Bullish and optimistic, but not wildly optimistic. That sums up the equity outlook for 2014 by five top equity strategists whom ThinkAdvisor interviewed recently.
While the supersize gains of 2013 — marked by the S&P 500’s rising some 25% — have stolen from what might have been an outsize upside in 2014, the year ahead should be a healthy one for stocks despite a long-overdue pullback, strategists forecast.
“As we go into 2014, I don’t think it will be euphoric in terms of investors throwing money left and right at the stock market. But stock pricing is going to matter again, and value will reassert its historical dominance,” says John Buckingham, chief investment officer of Al Frank Management and manager of the Al Frank Fund, who is based in Aliso Viejo, Calif.
That correction on the horizon most likely will be triggered by the Federal Reserve’s starting to taper bond-buying in the first quarter of the year. The Fed announced Wednesday that it would slow its bond purchases to $75 billion a month from $85 billion beginning in January.
“Like a Ping-Pong ball dropping on a table, the first reaction is the greatest,” says Sam Stovall, chief equity strategist, S&P Capital IQ, based in New York City. “You might have subsequent reactions, but they’ll be less dramatic.”
Stovall expects a decline of 10% or more next year but none that moves into bear territory; that is, a drop of at least 20%.
Corrections are meant for buying, according to Jeffrey Saut, chief investment strategist at Raymond James, in St. Petersburg, Fla. “The equity markets don’t care about the absolutes of good or bad,” he said. “All they care about is: Are things getting better or are things getting worse? And things are getting better in lots of ways.”
These include slowly improving markets in U.S. employment, housing and retail sales, in addition to an accelerating global economy. The U.S. economy, though still climbing sluggishly, seems poised to grow faster than it has in the last five years. A predicted GDP growth rise to 2.5% to 3.5% in 2014 from its current 2% could be a catalyst for investors to add stocks to their portfolios.
“That just may be the sweet spot for the equities market. I’m very bullish on next year,” Saut says. “When you start growing at 7% to 10% GDP, that’s when bubbles develop.”
The S&P 500 is predicted to end 2014 at about 1900 to 2000. Targeting 2000, a BofA Merrill Lynch Global Research report calls for “strong U.S.-led economic growth, higher yields and solid U.S. stock gains that are lower than in 2013 but higher than consensus.”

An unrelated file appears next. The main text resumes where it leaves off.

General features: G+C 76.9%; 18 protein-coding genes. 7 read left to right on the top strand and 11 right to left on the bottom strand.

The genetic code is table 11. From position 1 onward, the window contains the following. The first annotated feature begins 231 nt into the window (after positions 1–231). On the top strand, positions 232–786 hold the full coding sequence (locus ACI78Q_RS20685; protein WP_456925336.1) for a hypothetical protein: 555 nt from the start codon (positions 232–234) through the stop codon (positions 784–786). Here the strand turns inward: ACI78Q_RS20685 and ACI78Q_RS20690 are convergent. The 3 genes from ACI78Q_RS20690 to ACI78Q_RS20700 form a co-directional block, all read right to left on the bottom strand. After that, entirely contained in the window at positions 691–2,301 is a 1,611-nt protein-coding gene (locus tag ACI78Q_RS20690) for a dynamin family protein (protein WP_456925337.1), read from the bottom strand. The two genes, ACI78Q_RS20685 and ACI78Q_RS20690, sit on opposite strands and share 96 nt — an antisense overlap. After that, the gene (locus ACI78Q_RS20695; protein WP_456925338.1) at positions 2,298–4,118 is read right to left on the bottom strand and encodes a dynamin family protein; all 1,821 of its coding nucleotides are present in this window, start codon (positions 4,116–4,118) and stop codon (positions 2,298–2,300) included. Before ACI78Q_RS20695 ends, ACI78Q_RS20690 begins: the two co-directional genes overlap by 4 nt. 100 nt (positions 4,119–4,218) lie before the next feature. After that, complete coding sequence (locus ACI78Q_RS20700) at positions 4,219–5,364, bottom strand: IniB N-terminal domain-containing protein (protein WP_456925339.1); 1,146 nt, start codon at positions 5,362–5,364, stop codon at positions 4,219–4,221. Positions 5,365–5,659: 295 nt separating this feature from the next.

While not cheap, stock prices are now in line with long-term averages, and further price-earnings expansion next year is generally seen as unlikely, according to the strategists interviewed.
“Growth will be limited to earnings improvement. It’s a sort of show-me market,” Stovall says. “Earnings growth looks realistic, and the valuations are not stretched, certainly not at bubble levels. It’s a good time to invest in equities.”
Unlike in 2013, next year has a better chance to deliver on slightly better earnings growth, says Kate Warne, investment strategist with Edward Jones, in St. Louis.
BofA Merrill Lynch’s expectation is for earnings to grow 7% next year and “a bit more multiple expansion.”
Returns in 2014 are anticipated to be in the 6% to 8% range, but 10% to 14% would not be unreasonable, some strategists say.
As for tapering, the Fed’s intended bond-buying reduction has already begun to play a part in the direction of the equities market. “Investors are anticipators – [like] hyperactive first-graders playing musical chairs,” Stovall says. “That’s why the S&P lost nearly 6% last summer for fear that the Fed would accelerate the start of tapering.”
But just as in 2013’s second half, when the bond market fell out of bed and investors shifted portions of fixed income money into equities, so will bond money continue flowing into stocks in 2014.
“People are seeing that the grass is very much greener on the equity side. They’re still nervous and cautious, though, and haven’t shifted too much out of bonds yet,” Buckingham observes. “And that’s a positive thing. I just don’t see irrational exuberance.”